I had read nothing but negative things about R.I.P.D. before and even after seeing the movie. It seemed like Men In Black 2.0 which admittedly was not the reason it looked bad to me, but it certainly didn’t look astonishing from the looks of the trailer. One thing I was not prepared for was the constant lark and the almost first-person-view stunt work done with the 3D effects.
The concept: When dirty cops die, they earn redemption by serving at the R.I.P.D. An afterlife enforcement agency tasked with getting the worlds “Dead-O’s” off the streets and put them within the confines of infernal hell. The Dead-O’s are souls who somehow managed to tether themselves to Earth even after death. The more interesting idea is that these souls actually have an expiration date and soon after it exits the body, it begins molding and deforming into something not so heavenly. Enter Nick Walker (Ryan Reynolds); the loving husband/cop with one unsavory decision on his conscience. Unfortunately for him, he dies before he can make amends. After quite the glorious introduction into the light of what is assumed to be Heaven, Nick is cut off from his destination by Proctor (Mary-Louise Parker) to inform him of his options. He can test his luck at his imminent judgement with his current transgressions, or he can atone for his earthly sins by serving with the Rest In Peace Department for a minimum of 100 years.
After an awkward, yet oddly enticing exchange, Proctor introduces Nick to his new partner, Roycephus Pulsipher (Jeff Bridges); an eighteenth century western lawman who’s clearly the right veteran to pair up with the new cocky rookie. There is certainly a rocky start for this couple, but if you watch closely, you can really see the love develop between these two characters in a downright hysterical way. Much to the tune of Owen and Vince in Wedding Crashers, there’s a sort of stubborn bromance going on that made me crack up over and over again.
On the subject of Wedding Crashers, Director David Dobkin lends a writing credit to this film along with Phil Hay and Matt Manfredi who are known for teaming up to write heavy-effect driven movies like Aeon Flux and Clash Of The Titans. I think this movies appeal for me came more from Dobkin’s comedic influence rather than all the action, but that isn’t to say it wasn’t one hell of a roller coaster of effects. The 3D was actually pretty worth it because most of the heart-pumping scenes were so interactive with the way they were shot that it felt almost like a video game.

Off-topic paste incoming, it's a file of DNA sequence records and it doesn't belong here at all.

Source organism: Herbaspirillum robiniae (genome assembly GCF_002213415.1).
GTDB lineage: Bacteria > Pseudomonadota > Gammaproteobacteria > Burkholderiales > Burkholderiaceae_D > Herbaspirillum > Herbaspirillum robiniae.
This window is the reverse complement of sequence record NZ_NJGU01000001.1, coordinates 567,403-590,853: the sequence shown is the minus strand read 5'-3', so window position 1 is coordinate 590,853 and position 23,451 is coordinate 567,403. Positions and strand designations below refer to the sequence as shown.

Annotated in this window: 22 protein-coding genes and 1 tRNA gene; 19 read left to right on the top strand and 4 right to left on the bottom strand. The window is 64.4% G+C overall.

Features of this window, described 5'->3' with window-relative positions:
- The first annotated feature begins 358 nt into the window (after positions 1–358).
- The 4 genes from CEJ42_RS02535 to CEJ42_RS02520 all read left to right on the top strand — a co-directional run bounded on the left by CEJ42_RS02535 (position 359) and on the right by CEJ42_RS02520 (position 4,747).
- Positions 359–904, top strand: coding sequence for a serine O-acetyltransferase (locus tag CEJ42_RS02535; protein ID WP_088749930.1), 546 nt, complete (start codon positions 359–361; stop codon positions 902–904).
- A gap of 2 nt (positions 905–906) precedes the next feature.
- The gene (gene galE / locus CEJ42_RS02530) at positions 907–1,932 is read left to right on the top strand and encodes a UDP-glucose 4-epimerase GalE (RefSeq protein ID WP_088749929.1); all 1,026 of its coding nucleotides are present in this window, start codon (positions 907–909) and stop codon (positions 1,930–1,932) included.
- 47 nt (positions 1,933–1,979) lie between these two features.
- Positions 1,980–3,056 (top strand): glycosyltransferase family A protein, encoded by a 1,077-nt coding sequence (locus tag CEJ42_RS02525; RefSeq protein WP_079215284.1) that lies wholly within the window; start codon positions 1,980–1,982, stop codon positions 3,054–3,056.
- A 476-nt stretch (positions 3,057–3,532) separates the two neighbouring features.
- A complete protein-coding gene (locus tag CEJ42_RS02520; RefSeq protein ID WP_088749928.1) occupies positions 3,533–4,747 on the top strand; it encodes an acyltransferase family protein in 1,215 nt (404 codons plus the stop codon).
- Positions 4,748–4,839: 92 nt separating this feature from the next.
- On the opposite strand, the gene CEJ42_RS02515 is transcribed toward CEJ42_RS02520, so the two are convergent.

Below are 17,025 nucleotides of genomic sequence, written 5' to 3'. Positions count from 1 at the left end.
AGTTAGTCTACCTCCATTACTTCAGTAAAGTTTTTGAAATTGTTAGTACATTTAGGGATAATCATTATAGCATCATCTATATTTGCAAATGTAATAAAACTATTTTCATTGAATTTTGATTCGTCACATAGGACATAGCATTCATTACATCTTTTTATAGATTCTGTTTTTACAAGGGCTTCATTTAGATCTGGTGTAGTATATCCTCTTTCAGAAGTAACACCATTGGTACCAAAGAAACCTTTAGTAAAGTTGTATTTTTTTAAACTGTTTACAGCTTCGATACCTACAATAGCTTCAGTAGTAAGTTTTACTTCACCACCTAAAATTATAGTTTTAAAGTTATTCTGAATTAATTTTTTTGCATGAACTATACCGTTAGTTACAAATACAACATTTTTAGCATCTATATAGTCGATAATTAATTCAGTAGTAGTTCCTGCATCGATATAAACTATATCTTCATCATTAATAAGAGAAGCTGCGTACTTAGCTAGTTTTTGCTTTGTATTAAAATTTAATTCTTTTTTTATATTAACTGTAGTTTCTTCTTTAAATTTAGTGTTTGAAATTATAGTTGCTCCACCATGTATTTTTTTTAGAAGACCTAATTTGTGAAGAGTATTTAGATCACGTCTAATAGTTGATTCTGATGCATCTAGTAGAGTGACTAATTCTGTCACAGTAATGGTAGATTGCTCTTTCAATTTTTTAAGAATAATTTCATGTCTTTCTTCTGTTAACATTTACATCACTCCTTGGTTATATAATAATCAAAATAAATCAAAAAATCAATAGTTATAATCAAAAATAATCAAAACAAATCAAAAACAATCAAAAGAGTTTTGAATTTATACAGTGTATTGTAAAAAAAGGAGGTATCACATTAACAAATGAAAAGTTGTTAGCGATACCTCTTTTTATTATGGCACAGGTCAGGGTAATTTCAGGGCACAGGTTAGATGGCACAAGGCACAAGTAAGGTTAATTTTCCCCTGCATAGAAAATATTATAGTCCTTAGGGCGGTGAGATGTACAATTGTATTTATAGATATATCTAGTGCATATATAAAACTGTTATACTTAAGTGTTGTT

I tried real hard not to laugh hysterically but every time Jeff Bridges would spout some line with his southern, marble-filled accent, I’d laugh out loud to the point where I was getting looks in the theatre. Ryan Reynolds didn’t exactly shine in his roll as the bitter-dead recruit, but the combination of the character of Roycephus and silly concepts like Avatars for the Agents when they are investigating on Earth really made for a uproarious experience. The recurring joke that Roy is perceived by the living as a hot model (Marisa Miller) while Nick is perceived as an old Asian man (James Hong) never got old and I only wish they would have had MORE scenes where we see Miller and Hong play out the action scenes.
The rules of the game were not expressed clearly, though. I did not understand Nick’s ambition to serve with R.I.P.D. if he was not working to get back to his wife. Which is a relationship that is shown to be clearly loving in the beginning of the film. I think that ultimately, I enjoyed the bromance between Nick and Roy a lot more than the love story. The plot was somewhat predictable, but the ride was well worth it. I give R.I.P.D. 4 out of 5 Nerdskulls.
Check out the trailer:
If you’ve seen the movie let us know what you thought of it.
Comments are closed.